The Real Reason UPS Trucks Have White Roofs

Human creativity knows no boundaries. But when it comes to transporting people or parcels, that creativity runs into a stop sign where vehicle color is concerned. Despite all the vibrant colors in the rainbow, airplanes are usually a plain white, school buses are the color of mildly dehydrated pee, and UPS trucks are a dark, almost chocolate-syrupy hue, except for the roofs, which are technically translucent but look solid white. All of these colors serve a logical purpose. Painting planes white saves money and combats overheating. Yellow buses are eye-catching, making them safer for picking up children. And the famous brown fleet of the United Parcel Service? Hold on to your packages; we’re about to deliver that information to your brain.

What translucent did for brown

If history had gone a little differently, UPS would have asked people, “What can yellow do for you?” according to CNN. Originally founded as the American Messenger company by a pair of teenagers from Seattle, the company wasn’t wedded to the color brown at the beginning. In fact, the proto-UPS didn’t even have trucks, instead relying on bicycles and bipedal travel for deliveries. Eventually, the company evolved into Merchants Parcel Delivery and added cars and motorcycles to its transport repertoire.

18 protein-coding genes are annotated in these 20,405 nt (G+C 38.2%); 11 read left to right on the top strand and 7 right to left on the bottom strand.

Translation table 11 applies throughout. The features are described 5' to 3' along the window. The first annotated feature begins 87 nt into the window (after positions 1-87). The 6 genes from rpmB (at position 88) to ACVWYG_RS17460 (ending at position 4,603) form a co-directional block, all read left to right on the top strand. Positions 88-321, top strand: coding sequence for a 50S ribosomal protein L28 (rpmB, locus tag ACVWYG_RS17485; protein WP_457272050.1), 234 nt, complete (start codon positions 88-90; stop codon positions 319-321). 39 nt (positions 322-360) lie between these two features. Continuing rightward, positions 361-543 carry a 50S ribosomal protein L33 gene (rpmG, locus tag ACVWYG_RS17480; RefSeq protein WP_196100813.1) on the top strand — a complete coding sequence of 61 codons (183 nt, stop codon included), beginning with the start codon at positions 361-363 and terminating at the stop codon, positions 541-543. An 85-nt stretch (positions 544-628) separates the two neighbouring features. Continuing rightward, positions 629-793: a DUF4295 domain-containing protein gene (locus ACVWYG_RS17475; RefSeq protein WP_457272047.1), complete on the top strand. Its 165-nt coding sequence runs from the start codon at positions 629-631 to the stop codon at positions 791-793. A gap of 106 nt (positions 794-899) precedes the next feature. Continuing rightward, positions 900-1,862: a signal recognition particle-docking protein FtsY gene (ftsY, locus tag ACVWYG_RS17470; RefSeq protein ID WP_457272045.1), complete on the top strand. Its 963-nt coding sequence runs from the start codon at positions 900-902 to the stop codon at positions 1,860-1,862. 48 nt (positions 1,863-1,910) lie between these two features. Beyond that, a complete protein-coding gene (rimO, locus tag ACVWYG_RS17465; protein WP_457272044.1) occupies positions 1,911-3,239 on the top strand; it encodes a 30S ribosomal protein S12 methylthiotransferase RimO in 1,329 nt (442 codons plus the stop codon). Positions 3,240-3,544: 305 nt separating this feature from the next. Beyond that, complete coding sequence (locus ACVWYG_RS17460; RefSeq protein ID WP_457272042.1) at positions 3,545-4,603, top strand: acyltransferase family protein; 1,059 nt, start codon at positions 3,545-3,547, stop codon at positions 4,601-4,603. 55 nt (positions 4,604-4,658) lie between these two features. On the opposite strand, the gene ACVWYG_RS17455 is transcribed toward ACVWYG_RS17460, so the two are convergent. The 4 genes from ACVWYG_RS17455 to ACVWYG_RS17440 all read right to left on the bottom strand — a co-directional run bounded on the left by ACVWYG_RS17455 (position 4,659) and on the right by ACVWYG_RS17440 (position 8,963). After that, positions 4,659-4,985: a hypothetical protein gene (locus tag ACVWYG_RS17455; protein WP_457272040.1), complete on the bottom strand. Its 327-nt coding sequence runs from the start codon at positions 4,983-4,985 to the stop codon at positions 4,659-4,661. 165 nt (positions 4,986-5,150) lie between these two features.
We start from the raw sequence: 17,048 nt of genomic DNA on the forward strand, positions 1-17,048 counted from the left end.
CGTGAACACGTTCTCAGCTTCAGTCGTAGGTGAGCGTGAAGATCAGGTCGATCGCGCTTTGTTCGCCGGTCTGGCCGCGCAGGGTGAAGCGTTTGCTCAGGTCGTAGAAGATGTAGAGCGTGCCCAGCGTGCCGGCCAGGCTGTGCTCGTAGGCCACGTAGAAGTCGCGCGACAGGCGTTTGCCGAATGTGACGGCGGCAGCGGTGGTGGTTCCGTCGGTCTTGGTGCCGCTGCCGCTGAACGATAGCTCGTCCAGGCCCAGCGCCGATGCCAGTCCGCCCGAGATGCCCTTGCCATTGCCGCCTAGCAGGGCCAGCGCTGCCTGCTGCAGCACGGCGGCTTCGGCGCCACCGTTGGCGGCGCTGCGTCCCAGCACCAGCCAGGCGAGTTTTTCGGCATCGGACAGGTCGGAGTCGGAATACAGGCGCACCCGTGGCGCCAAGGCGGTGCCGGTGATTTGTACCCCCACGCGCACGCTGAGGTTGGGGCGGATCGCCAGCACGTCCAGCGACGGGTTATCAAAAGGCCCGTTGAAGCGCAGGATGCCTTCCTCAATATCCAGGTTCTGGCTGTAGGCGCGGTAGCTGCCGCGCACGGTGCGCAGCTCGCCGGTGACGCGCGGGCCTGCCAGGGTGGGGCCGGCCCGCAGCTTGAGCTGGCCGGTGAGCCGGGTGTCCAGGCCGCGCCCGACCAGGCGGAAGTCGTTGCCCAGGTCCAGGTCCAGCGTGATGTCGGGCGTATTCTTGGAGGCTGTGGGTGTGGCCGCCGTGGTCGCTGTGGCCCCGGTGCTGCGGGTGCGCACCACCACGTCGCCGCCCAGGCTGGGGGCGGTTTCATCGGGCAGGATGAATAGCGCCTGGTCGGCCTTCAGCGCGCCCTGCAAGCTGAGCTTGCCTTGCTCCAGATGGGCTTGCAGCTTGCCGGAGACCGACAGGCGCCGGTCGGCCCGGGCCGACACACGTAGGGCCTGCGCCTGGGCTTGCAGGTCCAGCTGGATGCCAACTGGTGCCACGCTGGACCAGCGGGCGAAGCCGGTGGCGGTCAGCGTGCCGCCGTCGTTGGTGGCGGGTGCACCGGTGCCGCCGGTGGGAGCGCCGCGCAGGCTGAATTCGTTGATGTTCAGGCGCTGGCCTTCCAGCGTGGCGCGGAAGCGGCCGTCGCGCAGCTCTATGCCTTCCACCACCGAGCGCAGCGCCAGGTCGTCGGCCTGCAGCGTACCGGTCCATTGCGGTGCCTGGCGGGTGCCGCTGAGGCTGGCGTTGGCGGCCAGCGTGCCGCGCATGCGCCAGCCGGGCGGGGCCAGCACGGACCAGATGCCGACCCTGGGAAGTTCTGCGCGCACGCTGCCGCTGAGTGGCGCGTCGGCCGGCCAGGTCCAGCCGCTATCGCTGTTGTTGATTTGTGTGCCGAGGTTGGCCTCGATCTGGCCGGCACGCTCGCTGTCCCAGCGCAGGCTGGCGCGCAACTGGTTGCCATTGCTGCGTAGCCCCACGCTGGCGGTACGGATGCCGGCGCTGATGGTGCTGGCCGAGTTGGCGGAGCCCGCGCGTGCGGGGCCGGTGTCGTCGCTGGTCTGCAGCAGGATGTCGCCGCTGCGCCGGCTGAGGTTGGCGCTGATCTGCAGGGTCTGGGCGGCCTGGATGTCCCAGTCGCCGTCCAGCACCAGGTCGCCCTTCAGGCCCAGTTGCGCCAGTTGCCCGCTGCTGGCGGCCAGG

When deciding on a color for the vehicles, co-founder James Casey was partial to yellow. However, his parcel partner Charlie Soderstrom balked, arguing that “yellow vehicles would be impossible to keep clean.” Soderstrom suggested following the example of Pullman railroad cars, which were brown to camouflage the built-up filth. 

As UPS, the company would develop increasingly sophisticated ways to cut costs. In 2010, Forbes reported that UPS spent $1 billion a year on technology that closely monitors how efficiently the trucks run and how efficiently drivers work. Another way the company cuts costs is using translucent roofs for the trucks.

Concordia University professor Hashem Akbari explained to NPR that translucent roofs reduce the “need for cooling the interior” of the trucks and eliminates the need for drivers to use flashlights to locate packages on the truck during the day. The company might want to rethink cooling those trucks, though. NBC reports that the cargo area of the vehicle can “easily” exceed 120 degrees, and some drivers have recorded numbers as high as 152 degrees. 

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